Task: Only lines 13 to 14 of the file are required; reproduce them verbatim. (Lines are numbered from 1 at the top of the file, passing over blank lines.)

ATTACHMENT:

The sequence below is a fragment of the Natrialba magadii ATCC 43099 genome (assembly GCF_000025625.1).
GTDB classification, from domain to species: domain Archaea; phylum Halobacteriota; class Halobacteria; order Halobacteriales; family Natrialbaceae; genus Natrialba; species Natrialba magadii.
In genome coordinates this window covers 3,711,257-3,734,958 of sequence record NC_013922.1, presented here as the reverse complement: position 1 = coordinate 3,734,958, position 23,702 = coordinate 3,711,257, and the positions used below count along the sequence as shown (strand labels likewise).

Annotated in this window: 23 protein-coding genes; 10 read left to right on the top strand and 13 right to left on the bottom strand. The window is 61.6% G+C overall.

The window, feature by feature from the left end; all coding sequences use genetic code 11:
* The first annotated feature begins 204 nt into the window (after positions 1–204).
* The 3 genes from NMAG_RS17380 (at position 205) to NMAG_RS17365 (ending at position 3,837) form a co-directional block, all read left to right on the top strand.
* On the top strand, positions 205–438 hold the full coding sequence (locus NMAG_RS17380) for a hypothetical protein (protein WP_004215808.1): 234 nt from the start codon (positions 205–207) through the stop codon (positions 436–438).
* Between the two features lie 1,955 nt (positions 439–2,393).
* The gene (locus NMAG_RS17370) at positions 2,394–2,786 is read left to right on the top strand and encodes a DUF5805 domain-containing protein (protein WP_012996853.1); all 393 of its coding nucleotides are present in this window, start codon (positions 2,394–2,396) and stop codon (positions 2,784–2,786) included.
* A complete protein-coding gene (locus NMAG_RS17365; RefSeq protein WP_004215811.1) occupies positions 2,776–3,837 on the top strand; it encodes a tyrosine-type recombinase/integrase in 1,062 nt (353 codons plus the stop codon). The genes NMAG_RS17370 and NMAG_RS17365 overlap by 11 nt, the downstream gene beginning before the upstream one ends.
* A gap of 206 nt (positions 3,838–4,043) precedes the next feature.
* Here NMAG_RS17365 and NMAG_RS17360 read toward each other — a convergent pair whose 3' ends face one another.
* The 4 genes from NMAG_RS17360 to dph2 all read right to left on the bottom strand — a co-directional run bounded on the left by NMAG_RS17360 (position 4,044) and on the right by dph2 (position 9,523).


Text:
* Here NMAG_RS17365 and NMAG_RS17360 read toward each other — a convergent pair whose 3' ends face one another.
* The 4 genes from NMAG_RS17360 to dph2 all read right to left on the bottom strand — a co-directional run bounded on the left by NMAG_RS17360 (position 4,044) and on the right by dph2 (position 9,523).